Stephen Karam’s award-winning comedy Sons of Prophet has opened at Hampstead Theatre in London.
The play runs at Hampstead Theatre until 14 January 2023.
Sons of Prophet stars Irfan Shamji (Hamlet, Chasing Hares) as Joseph Douaihy, a gay American Maronite Christian in rural Pennsylvania, who has a pretty complicated life!
The cast also includes Jack Holden (Cruise), Raphael Akuwudike (First Touch, The Jumper Factory), Holly Atkins (The Book of Dust), Juliet Cowan (Everything I Know About Love, I Hate Suzi, Fresh Meat), Raad Rawi (An Honourable Woman), Eric Sirakian (The Kite Runner), and Sue Wallace (Allelujah).
Directed by Bijan Sheibani, the play’s creative team also includes designer Samal Blak; lighting designer, Jack Knowles; sound designer, Giles Thomas; casting director, Julia Horan and assistant director, Stepan Mysko von Schultze.
Stephen Karam’ Sons of the Prophet was nominated for the Pulitzer Prize and won the Drama Critics Circle Award for Best Play in 2012.
Check out reviews below from the Times, Guardian, TimeOut, Evening Standard and more.
Sons of the Prophet reviews
"Grief and grievances in a brilliant tragicomedy"
"... a show that, never mind the BlackBerries wielded by its mid-2000s protagonists, is a timeless delight. Yet it takes a few minutes to tune into Bijan Sheibani’s poised, plausible production. Is it being satirical or sympathetic?"
"Heavens this is good writing, beautifully realised. “At the risk of stating the obvious, all the characters are equally human,” Karam writes in the text. Yes, he adds, even the ones who say stupid things. The sense of grief is palpable, yet so too is the sense of making do and getting on."
"Caustically funny, richly human, Sons of the Prophet somehow feels familiar and not quite like anything you’ve seen before. More, please, from its author and from this theatre."
"Stephen Karam’s eccentric comedy about two brothers struggling with their dad’s bizarre death is a real gem of a play"
"At first, Stephen Karam’s grimly brilliant comedy about pain and loss might not seem very festive. But sadness is as much a part of Christmas as turkey or eggnog, as people long for the lost cathedral-like shelter of the family they had as a kid."
"Director Bijan Sheibani’s closely naturalistic production is packed with memorably weird performances. Irfan Shamji and Eric Sirakian have an immaculate rapport as twentysomething brothers Joseph and Charles... And Juliet Cowan delivers a standout performance as Gloria, the comically clueless wealthy publisher"
"... it’s a tribute to Karam’s skill as a playwright that so much hope and humour shine through this broken"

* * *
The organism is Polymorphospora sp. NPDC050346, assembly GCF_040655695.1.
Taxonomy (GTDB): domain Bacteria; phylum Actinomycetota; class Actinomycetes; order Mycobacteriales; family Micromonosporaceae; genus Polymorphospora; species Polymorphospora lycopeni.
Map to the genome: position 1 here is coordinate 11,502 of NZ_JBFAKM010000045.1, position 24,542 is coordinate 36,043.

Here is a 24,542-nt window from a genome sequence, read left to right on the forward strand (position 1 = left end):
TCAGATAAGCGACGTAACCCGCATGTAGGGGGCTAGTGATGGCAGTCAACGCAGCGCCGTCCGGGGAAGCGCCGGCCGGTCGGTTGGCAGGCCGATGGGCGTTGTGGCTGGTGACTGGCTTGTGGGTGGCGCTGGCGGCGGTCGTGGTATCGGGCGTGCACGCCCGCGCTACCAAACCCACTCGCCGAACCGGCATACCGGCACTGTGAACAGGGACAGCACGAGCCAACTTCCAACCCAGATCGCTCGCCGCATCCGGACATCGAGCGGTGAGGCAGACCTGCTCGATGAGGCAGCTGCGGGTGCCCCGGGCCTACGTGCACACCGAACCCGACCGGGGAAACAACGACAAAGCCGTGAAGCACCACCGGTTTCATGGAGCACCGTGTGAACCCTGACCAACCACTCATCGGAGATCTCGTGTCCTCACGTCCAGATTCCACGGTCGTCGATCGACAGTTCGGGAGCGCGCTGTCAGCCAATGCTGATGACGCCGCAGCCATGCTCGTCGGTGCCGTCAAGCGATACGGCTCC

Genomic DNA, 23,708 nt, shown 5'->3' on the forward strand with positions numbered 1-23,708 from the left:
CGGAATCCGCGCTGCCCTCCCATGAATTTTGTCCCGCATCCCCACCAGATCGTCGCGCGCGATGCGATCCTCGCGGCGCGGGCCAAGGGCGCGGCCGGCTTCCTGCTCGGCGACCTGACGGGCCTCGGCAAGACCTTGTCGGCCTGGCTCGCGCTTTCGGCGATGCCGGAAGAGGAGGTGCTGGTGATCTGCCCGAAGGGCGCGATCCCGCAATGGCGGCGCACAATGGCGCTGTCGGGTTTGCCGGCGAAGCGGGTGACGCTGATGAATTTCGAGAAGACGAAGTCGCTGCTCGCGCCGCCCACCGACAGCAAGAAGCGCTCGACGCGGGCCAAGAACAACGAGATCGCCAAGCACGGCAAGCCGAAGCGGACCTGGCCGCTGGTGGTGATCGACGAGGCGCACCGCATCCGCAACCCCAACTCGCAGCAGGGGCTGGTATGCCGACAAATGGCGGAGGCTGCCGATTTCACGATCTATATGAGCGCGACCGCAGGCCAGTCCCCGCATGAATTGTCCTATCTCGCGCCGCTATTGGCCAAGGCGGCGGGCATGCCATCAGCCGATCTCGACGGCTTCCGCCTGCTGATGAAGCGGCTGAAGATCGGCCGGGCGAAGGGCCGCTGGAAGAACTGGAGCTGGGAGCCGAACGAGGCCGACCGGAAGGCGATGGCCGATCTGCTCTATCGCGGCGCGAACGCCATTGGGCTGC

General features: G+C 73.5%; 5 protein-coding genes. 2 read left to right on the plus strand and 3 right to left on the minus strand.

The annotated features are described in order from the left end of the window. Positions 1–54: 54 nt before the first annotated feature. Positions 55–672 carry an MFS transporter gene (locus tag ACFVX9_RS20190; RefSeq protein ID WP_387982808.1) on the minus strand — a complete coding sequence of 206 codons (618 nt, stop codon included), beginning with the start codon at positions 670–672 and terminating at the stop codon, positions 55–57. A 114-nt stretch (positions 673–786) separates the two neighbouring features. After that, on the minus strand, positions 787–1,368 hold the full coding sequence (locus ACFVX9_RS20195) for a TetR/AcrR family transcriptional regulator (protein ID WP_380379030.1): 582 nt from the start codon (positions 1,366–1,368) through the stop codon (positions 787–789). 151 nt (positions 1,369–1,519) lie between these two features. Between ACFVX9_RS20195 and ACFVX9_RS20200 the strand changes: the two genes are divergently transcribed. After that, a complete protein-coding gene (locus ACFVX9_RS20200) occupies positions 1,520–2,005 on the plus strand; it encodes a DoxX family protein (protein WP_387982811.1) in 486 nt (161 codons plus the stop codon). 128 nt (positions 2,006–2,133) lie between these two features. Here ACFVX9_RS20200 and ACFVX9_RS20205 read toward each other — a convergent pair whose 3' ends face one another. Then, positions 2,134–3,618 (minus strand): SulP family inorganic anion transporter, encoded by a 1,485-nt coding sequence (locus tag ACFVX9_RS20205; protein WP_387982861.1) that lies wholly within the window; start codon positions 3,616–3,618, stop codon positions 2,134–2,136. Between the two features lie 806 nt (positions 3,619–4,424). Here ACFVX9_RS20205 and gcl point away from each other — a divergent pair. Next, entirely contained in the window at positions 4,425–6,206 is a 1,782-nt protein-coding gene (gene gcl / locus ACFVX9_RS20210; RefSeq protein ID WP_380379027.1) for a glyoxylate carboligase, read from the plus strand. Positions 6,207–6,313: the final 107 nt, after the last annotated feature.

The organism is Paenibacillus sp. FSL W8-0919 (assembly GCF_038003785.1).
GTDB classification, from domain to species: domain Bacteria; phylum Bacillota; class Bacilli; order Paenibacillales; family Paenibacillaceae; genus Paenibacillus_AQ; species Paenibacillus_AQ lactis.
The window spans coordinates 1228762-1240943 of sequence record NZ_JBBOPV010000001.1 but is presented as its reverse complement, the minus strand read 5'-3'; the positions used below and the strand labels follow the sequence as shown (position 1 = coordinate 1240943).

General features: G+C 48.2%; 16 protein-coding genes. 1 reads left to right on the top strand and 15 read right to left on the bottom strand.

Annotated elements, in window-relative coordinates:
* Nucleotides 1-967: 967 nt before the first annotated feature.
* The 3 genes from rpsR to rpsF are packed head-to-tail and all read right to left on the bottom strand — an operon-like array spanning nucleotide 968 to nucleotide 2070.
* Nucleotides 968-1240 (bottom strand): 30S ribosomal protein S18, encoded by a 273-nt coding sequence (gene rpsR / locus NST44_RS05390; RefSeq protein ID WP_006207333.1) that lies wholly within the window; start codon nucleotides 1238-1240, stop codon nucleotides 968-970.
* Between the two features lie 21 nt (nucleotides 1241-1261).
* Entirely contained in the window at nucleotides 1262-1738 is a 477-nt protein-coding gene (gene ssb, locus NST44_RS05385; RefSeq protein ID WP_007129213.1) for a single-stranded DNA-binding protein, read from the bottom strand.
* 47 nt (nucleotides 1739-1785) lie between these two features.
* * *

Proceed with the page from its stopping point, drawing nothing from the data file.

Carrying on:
"This queasy tragicomedy drags"
"The characters are self-consciously quirky, the situations forced, the wit overdone"
"Sons of the Prophet is, quite simply, not very good. The characters are self-consciously quirky, the situations forced, the supposed darkness of the wit overdone. Bijan Sheibani’s production cultivates an appealing, rambly naturalism and has a beautifully understated central performance from Irfan Shamji. But still, the 100-minute running time drags."
"Sheibani’s production ambles along pleasantly and is succinctly designed by Samal Blak until it awkwardly breaks the fourth wall. But every character should match the downbeat naturalness of Shamji’s Joseph, and instead they’re mostly garish cartoons. On a deeper level, while the play may have novelty value for London audiences, it doesn’t count as exciting new work by any other metric."
"Overstuffed drama by The Humans’ Stephen Karam"
"There’s some promising material in this tale of a struggling Lebanese American family – but too much story for the play to successfully contain"
"Directed by Bijan Sheibani, there is humorous repartee and some sparks of searing darkness but the comic timing sometimes feels off, and too much is stuffed in the script with not enough energy on stage to bring it to life. This makes it hard to keep emotionally invested in the lives of the characters."
"Some moments pack punches, such as Joseph’s medical insurance emergencies and his connection with a gay news reporter, Timothy (Jack Holden), although intimacies between them are shared too abruptly on their first meeting. The script is full of funny lines but something gets lost in the delivery. Characters talk over each other too and the dramatic effect of their words gets swallowed up."
"Pensive and sharply observed"
"Bleak tragicomedy struggles to rise above a thoughtful but leaden script"
"Karam’s writing is pensive and sharply observed, his melancholic dialogue ringing with naturalistic rhythms, interruptions and hesitations. But his characters’ tendency to announce their feelings, or clumsily blurt out exposition, breaks the flow of otherwise effective scenes."
"Heading the cast, Irfan Shamji is convincing as Joseph, his stiff physicality eloquently conveying the constant pain he is experiencing."
"A humane but underpowered story of family and loss"
"Stephen Karam’s play has some lovely performances but is markedly inferior to his previous Hampstead offering, Tony Award-winning drama The Humans"
"Karam highlights with subtlety and skill the inadequacy of human language and behaviour when it comes to confronting other people’s suffering and grief..."
"Bijan Sheibani’s production runs out of oomph as the misery levels escalate, and the underpowered plot strand involving the student behind the deer decoy prank fails to ignite."